Preparing to rent

Learn the six steps involved in the rental process and what documents you’ll need to complete your rental application.

number 1

Assess your finances

Once you understand what you can afford and your credit, you can start looking for housing with confidence. Don’t forget to account for upfront costs like moving, and leave room in your budget for unexpected expenses.

number 2

Determine your priorities

Write down everything you want in your ideal rental. Where do you want to live — the city, the suburbs or a more rural area? What type of property do you want for your lifestyle and budget? How many bedrooms and bathrooms? Do you need a pet-friendly building? Prioritize your list so that you’re ready if you need to make trade-offs.

number 3

Research locations

Before touring properties, research local neighborhoods to find areas that fit your needs. Take this time to get a sense of the average rental rates in the area, as well as the location of amenities such as grocery stores, restaurants and parks. Don’t rely solely on the information you find online. If possible, visit your desired neighborhoods in person. Walk the streets, talk to neighbors and test drive your daily commute.

number 4

Visit properties

Once you’ve narrowed down the neighborhoods you are interested in, you can start touring rental properties. Have a list of questions ready to ask each landlord: Are utilities included? When will the property be available? Who is responsible for minor repairs or maintenance? Are pets allowed?

Take notes on the pros and cons of each rental home you look at. Look for amenities such as in-unit laundry, storage space and covered parking. Be sure to ask which amenities are included in the lease and which involve additional costs.

number 5

Submit your applications

When you find that perfect rental, be prepared to fill out a rental application, which may include paying an application fee. As part of your application, you’ll need to provide documentation to verify your income and employment. If you have a co-signer or plan on having roommates, they will need to do the same.

number 6

Settle the lease

Once your application has been accepted, there are still several steps for you to take before you move in:

  • Complete a walk-through inspection. Inspect the rental property with the landlord and make sure to document any damage or wear and tear you see in the unit.

  • Negotiate any special terms. In addition to negotiating the rent, you may be able to arrange for the security deposit to be paid over a few months instead of all at once. Make sure terms are captured in writing and signed by both parties.

  • Read the lease agreement thoroughly. Take time to read the lease carefully, because it is a legally binding contract. If you have questions, ask the landlord or a trusted advisor.

The documents involved in renting

When it comes to paperwork, it pays to be organized. During the rental application process, you will need to bring several documents for your landlord to review and you will receive documents to evaluate and sign. Coming prepared can save you time, energy and could make the difference between landing the rental and missing out to another tenant.

  • letter A

    Application documents

    As part of your rental application process, you’ll need to provide documentation the landlord will use to help determine whether you will be a good tenant.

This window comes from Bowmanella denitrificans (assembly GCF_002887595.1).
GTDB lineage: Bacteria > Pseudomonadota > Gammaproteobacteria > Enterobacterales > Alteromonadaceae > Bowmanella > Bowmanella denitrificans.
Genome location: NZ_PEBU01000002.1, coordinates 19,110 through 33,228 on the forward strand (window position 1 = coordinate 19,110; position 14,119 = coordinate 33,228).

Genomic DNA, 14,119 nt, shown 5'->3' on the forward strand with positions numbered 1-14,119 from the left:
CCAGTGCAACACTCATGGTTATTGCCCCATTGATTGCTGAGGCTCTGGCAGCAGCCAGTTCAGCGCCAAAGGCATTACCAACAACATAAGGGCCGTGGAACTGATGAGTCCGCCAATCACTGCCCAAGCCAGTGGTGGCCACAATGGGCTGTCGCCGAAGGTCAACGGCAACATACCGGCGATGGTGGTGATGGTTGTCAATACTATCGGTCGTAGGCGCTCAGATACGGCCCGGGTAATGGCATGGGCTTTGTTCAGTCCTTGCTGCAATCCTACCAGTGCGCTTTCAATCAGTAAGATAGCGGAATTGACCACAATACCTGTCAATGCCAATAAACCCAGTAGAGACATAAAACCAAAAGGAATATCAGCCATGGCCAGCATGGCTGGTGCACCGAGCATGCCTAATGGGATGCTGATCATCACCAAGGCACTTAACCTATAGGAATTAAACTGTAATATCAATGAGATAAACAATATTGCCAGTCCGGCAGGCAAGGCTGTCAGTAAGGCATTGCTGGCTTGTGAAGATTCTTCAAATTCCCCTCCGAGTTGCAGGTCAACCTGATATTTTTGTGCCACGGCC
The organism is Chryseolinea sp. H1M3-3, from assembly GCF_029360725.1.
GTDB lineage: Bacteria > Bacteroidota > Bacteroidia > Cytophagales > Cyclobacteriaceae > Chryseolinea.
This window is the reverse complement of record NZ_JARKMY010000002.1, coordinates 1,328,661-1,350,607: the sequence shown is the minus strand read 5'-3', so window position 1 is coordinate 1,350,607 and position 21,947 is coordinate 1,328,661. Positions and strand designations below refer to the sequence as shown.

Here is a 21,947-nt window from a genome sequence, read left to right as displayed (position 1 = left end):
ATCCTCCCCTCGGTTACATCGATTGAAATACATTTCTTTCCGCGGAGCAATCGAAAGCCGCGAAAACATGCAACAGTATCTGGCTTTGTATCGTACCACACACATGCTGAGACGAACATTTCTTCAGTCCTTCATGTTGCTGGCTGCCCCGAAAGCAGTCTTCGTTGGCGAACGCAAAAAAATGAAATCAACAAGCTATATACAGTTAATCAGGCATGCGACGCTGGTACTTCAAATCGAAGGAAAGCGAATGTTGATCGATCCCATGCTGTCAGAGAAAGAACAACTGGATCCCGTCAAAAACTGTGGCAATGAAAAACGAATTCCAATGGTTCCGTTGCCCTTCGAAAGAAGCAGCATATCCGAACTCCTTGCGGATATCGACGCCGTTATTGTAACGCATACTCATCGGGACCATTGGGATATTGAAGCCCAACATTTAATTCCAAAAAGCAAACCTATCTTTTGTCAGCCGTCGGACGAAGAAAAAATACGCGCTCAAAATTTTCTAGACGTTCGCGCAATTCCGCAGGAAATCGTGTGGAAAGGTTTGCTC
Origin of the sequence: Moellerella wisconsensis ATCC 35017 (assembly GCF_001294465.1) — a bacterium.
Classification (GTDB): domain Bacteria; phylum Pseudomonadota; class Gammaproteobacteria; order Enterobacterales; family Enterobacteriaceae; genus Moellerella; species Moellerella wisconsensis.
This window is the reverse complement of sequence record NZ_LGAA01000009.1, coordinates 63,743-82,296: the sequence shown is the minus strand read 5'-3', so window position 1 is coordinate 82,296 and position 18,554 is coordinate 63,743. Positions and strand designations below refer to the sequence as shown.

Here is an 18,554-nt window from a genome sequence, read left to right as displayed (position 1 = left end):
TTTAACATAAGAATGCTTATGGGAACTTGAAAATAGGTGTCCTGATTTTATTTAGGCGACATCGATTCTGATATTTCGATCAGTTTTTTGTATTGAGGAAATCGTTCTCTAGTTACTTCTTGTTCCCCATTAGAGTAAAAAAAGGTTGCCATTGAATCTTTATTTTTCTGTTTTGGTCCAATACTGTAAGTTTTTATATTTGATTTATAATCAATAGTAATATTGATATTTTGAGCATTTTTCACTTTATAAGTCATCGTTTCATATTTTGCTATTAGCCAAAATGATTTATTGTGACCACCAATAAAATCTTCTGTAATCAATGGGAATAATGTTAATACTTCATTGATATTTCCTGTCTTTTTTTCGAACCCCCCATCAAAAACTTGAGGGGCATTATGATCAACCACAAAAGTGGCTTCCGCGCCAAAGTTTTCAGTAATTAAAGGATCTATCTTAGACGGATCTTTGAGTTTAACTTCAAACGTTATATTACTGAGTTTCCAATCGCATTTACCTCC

• Identification. You'll need to verify who you are with some form of identification, such as a driver’s license or a passport. In many cases, the landlord will use your driver’s license to run a credit check — and possibly a background check.

    • Income verification. To confirm your ability to pay rent, be prepared to provide copies of your pay stubs, tax returns or bank statements. Some landlords may also want to contact your employer to verify your employment.

    • Credit check. Your landlord may want to pull your credit report themselves — as opposed to you providing it. Ask your landlord if they will charge you a fee to cover these costs or if they will accept a recent copy of your credit report. Be sure to run your credit report ahead of time so that you can correct any mistakes.

    • Rental history. You may be asked to provide your previous rental addresses and landlord’s contact information.

    • References. You should have a list of a few personal and professional references and their contact information at the ready. Be sure to let your references know ahead of time that landlords may contact them.

  • letter B

    Leasing documents

    If you are approved as a tenant, your landlord will prepare leasing documents for you to evaluate and sign before moving in. Review these documents carefully, because once both parties have signed, the contract is considered binding.

    • Walk-through inspection report. Be sure to do a walk-through inspection of the property with the landlord before you sign a lease. Request an inspection report that documents any damage or wear and tear before you move in to protect yourself from being held responsible in the future.

    • Lease. The lease is a legally binding contract that spells out all the terms of your rental. Be sure to read it carefully. Ask the landlord about any questions you have and, if needed, ask to modify the language. Be sure you are clear on what happens if you must break the lease early and what happens at the end of the lease term.

Before looking at rental units, make sure you have all your paperwork ready to complete a typical rental apartment application. If you plan on having roommates, they will need to provide the same paperwork.

Finding the right rental